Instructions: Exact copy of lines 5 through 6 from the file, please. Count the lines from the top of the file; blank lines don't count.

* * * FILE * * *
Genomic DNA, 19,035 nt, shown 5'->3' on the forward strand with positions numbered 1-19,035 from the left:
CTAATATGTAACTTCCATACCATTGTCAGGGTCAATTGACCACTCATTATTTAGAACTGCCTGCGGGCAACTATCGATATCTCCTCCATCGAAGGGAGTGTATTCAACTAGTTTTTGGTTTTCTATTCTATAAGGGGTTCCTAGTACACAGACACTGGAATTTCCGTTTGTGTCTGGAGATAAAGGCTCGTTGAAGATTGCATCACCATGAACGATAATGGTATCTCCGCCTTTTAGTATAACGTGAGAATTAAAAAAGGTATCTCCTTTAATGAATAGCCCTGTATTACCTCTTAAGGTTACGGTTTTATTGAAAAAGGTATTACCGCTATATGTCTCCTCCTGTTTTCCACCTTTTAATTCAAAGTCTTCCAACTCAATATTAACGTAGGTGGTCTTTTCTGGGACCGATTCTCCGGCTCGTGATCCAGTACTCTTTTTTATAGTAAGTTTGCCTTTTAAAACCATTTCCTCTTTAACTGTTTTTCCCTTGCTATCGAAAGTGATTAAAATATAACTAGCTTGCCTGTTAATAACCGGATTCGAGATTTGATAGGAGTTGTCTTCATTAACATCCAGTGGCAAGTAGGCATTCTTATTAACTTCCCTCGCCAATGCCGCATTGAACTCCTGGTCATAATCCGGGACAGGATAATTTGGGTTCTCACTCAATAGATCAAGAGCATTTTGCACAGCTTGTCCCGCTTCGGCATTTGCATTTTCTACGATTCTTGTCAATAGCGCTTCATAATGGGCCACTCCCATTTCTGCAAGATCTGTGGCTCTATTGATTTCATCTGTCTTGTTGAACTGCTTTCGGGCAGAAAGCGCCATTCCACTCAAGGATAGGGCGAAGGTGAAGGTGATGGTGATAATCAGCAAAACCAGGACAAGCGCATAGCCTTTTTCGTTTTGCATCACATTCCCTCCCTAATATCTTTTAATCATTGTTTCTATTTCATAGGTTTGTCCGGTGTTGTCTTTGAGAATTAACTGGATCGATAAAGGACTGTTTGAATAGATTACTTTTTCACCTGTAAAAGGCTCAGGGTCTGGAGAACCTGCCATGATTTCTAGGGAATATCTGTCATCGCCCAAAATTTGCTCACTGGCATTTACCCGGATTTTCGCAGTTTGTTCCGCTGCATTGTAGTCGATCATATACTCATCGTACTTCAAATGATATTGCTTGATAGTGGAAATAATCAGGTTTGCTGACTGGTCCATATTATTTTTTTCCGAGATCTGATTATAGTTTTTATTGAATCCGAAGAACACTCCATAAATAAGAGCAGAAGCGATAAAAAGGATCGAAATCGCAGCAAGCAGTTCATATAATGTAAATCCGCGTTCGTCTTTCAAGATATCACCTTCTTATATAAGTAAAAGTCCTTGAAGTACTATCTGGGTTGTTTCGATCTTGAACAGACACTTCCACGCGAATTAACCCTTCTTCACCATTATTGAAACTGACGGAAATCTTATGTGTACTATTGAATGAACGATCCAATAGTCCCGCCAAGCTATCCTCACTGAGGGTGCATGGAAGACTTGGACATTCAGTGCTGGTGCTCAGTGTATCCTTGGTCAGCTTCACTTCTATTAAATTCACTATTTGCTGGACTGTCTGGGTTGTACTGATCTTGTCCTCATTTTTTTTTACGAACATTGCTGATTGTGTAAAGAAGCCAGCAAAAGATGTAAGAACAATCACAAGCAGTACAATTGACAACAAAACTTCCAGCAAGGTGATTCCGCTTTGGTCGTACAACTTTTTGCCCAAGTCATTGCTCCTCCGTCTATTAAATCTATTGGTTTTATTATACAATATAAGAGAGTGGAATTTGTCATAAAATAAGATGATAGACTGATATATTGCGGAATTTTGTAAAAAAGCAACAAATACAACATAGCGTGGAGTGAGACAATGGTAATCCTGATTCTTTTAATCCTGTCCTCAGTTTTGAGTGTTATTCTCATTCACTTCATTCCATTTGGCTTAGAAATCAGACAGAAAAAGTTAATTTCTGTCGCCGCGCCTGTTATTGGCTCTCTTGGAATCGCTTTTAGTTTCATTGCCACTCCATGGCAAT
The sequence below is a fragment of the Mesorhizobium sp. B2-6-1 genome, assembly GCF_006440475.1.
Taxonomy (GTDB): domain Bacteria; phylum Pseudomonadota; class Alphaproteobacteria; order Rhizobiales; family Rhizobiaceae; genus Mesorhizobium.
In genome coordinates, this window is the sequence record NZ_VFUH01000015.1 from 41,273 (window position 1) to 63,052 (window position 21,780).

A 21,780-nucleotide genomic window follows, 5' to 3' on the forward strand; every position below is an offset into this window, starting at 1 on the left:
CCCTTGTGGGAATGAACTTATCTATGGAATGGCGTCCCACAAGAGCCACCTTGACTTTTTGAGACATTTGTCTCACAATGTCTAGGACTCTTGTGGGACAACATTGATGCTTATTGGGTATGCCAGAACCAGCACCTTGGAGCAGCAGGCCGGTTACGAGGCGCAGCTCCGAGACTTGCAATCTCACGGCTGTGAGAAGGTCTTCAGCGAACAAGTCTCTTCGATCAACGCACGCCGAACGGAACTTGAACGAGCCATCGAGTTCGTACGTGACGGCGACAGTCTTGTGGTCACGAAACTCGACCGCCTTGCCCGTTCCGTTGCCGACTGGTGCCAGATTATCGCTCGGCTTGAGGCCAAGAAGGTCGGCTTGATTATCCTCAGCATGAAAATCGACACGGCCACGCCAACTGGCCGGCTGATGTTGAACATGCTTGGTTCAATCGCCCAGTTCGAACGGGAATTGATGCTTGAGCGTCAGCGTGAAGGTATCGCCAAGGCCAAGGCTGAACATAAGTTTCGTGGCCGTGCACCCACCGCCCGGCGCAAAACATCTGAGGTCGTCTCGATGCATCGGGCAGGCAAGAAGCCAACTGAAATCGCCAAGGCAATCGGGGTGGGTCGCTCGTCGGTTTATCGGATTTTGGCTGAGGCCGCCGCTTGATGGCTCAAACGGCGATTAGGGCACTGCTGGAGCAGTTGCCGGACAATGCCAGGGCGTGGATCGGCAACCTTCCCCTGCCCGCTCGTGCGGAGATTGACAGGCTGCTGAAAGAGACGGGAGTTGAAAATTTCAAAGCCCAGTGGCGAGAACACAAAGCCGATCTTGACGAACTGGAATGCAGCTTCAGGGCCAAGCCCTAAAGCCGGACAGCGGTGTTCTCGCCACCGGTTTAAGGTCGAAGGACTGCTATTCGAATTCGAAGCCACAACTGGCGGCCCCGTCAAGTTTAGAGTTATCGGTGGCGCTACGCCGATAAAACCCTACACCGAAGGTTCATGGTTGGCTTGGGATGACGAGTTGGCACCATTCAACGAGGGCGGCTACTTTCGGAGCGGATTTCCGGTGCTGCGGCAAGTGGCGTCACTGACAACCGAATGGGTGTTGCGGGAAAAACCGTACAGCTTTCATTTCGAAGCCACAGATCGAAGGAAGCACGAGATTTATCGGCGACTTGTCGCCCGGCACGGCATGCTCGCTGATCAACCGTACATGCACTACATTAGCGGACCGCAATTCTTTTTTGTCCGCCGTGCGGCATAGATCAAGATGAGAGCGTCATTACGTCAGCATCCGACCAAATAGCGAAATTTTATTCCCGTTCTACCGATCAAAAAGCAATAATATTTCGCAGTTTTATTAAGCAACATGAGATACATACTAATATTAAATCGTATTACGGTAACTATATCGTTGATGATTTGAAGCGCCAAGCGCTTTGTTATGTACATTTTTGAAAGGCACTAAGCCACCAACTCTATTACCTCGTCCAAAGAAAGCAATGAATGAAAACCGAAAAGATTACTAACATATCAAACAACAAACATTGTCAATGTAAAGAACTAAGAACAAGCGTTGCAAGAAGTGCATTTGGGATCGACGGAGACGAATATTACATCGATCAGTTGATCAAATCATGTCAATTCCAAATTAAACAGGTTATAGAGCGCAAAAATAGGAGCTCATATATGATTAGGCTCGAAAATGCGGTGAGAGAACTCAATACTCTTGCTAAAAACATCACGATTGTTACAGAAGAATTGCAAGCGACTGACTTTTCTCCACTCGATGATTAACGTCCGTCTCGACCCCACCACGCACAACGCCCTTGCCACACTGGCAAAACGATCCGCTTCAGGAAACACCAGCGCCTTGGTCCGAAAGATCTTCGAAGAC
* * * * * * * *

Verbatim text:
In genome coordinates, this window is the sequence record NZ_VFUH01000015.1 from 41,273 (window position 1) to 63,052 (window position 21,780).

A 21,780-nucleotide genomic window follows, 5' to 3' on the forward strand; every position below is an offset into this window, starting at 1 on the left: